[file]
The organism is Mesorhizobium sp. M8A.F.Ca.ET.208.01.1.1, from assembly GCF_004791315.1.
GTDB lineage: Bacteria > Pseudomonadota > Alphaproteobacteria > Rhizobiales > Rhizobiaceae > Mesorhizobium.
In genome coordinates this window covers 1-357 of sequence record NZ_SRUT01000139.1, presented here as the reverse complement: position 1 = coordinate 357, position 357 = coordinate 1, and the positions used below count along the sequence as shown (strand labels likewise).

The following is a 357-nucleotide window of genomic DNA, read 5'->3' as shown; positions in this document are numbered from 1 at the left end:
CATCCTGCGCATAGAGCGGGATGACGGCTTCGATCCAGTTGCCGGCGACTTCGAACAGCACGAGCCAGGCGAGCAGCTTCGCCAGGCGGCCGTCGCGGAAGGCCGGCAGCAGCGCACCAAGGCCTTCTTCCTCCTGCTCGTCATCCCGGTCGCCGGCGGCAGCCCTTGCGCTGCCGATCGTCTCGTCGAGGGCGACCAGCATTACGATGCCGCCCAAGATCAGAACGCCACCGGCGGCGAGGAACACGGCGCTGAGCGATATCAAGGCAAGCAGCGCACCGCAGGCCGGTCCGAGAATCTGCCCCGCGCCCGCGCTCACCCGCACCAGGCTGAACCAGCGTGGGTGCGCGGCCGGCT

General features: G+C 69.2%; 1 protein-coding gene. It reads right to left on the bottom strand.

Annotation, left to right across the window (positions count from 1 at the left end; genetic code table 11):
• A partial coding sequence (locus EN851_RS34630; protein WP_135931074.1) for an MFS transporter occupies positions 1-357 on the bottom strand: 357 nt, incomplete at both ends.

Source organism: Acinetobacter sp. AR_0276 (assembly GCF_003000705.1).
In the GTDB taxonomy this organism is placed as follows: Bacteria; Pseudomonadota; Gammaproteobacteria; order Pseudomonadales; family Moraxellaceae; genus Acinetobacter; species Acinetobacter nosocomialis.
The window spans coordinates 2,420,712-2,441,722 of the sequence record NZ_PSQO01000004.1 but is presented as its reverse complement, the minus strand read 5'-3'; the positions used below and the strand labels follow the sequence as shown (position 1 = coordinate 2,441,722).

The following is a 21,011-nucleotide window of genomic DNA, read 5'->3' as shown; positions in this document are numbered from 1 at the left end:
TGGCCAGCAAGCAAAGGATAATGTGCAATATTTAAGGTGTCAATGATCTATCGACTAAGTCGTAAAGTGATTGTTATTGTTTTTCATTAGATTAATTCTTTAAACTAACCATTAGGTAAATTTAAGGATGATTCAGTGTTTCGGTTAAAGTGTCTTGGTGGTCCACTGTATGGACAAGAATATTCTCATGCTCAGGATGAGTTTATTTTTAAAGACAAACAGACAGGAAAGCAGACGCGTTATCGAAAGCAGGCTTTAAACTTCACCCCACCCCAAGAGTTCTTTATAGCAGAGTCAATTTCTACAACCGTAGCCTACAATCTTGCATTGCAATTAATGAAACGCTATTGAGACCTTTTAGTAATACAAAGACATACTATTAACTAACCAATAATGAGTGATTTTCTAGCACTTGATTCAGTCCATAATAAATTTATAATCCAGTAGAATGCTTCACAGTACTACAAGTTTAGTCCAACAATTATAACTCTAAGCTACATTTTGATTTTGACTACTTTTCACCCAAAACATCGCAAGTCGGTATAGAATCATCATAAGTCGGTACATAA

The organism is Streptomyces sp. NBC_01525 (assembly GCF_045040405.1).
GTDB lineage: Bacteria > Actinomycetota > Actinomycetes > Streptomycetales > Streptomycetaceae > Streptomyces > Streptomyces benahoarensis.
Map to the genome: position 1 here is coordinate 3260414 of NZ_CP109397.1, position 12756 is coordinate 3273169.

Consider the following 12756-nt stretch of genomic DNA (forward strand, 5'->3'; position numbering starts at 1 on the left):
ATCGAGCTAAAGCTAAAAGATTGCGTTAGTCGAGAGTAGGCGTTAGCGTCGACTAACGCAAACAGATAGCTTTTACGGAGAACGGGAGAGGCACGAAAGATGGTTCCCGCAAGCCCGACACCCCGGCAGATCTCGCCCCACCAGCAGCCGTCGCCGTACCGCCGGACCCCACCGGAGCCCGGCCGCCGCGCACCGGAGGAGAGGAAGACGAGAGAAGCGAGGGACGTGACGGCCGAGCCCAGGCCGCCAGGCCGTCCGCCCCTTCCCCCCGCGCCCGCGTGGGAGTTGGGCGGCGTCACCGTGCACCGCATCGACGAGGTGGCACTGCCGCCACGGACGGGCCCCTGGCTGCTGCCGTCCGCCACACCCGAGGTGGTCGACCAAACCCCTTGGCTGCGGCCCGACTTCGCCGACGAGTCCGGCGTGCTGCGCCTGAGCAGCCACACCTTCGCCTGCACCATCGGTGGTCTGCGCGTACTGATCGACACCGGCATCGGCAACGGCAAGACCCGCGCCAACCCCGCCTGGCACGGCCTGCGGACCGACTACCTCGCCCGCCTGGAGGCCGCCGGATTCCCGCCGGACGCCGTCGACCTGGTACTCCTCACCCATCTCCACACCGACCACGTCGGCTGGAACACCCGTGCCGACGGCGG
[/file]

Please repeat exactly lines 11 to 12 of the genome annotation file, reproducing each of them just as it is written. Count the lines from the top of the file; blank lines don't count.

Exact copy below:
The window spans coordinates 2,420,712-2,441,722 of the sequence record NZ_PSQO01000004.1 but is presented as its reverse complement, the minus strand read 5'-3'; the positions used below and the strand labels follow the sequence as shown (position 1 = coordinate 2,441,722).

The following is a 21,011-nucleotide window of genomic DNA, read 5'->3' as shown; positions in this document are numbered from 1 at the left end: